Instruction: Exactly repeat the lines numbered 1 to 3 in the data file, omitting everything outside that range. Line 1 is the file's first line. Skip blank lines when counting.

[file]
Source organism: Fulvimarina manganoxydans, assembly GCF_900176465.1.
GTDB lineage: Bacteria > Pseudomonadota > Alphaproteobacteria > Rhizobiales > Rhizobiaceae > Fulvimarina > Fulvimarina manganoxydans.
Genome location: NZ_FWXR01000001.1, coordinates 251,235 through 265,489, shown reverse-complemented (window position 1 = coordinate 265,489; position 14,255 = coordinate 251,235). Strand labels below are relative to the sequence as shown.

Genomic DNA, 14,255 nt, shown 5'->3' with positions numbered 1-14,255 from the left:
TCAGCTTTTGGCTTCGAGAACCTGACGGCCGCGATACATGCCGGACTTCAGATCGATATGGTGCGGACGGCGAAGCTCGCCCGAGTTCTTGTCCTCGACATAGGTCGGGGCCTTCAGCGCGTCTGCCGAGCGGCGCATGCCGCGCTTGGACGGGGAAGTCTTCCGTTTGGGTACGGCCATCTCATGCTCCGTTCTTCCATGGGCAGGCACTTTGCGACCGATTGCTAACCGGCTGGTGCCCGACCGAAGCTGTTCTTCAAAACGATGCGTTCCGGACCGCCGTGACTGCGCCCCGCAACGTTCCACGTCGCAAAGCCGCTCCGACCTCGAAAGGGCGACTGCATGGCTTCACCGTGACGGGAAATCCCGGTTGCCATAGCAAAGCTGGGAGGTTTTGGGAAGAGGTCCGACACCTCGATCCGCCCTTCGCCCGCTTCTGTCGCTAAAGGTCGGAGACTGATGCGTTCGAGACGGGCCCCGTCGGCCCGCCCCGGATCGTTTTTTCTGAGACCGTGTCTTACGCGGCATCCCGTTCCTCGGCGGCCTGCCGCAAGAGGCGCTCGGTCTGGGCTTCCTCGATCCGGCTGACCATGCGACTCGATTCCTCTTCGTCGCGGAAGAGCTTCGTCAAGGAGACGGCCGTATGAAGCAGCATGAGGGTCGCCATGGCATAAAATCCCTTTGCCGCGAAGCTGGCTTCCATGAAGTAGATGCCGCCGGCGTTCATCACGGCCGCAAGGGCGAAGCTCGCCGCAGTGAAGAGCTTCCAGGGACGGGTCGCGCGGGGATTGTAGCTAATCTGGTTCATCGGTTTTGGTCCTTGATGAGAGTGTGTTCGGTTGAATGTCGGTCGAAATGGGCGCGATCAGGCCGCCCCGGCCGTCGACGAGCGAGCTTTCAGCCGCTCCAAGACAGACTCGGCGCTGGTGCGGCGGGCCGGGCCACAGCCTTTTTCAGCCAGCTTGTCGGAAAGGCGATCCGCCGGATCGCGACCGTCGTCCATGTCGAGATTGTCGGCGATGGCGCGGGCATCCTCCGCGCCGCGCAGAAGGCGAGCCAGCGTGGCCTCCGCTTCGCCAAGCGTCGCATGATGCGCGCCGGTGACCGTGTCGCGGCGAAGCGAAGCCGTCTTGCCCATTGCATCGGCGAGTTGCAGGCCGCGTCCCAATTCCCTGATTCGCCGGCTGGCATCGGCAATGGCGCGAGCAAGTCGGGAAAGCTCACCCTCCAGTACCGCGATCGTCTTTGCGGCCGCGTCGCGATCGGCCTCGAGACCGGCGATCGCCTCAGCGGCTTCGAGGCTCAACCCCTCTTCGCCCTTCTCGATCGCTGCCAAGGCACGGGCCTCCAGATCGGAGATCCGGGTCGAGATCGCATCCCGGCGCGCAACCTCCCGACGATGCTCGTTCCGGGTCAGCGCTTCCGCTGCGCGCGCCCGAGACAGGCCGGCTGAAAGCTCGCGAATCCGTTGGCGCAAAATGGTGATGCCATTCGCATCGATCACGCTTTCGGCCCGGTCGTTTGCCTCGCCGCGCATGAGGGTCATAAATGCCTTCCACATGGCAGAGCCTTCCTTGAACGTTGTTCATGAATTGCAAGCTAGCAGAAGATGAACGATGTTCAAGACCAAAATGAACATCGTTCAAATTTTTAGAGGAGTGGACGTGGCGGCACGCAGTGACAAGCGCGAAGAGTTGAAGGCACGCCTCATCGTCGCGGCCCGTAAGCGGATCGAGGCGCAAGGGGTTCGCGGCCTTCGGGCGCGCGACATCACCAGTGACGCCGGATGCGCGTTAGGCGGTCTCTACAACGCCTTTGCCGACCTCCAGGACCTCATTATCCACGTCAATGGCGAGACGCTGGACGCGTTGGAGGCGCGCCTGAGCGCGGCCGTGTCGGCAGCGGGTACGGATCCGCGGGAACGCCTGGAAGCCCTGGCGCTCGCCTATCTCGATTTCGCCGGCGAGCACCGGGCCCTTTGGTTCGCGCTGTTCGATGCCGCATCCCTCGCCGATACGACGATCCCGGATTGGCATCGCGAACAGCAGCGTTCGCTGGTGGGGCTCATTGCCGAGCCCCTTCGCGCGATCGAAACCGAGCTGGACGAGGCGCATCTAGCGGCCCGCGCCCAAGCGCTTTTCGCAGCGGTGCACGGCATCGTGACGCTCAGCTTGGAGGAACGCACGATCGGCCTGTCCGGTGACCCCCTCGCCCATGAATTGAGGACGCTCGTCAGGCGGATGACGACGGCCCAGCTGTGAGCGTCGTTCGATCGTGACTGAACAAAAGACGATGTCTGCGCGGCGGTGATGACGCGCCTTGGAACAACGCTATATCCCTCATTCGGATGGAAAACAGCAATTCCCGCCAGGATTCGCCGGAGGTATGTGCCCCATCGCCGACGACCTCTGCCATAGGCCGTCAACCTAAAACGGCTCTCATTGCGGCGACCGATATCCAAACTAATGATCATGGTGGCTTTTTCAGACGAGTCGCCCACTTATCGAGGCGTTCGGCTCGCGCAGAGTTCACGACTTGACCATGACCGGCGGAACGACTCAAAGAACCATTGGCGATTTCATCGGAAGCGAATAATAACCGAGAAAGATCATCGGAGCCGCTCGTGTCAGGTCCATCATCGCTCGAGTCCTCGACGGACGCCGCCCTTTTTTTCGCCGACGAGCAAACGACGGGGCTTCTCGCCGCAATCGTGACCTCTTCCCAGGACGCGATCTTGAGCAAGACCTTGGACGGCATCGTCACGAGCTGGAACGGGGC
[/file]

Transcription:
Source organism: Fulvimarina manganoxydans, assembly GCF_900176465.1.
GTDB lineage: Bacteria > Pseudomonadota > Alphaproteobacteria > Rhizobiales > Rhizobiaceae > Fulvimarina > Fulvimarina manganoxydans.
Genome location: NZ_FWXR01000001.1, coordinates 251,235 through 265,489, shown reverse-complemented (window position 1 = coordinate 265,489; position 14,255 = coordinate 251,235). Strand labels below are relative to the sequence as shown.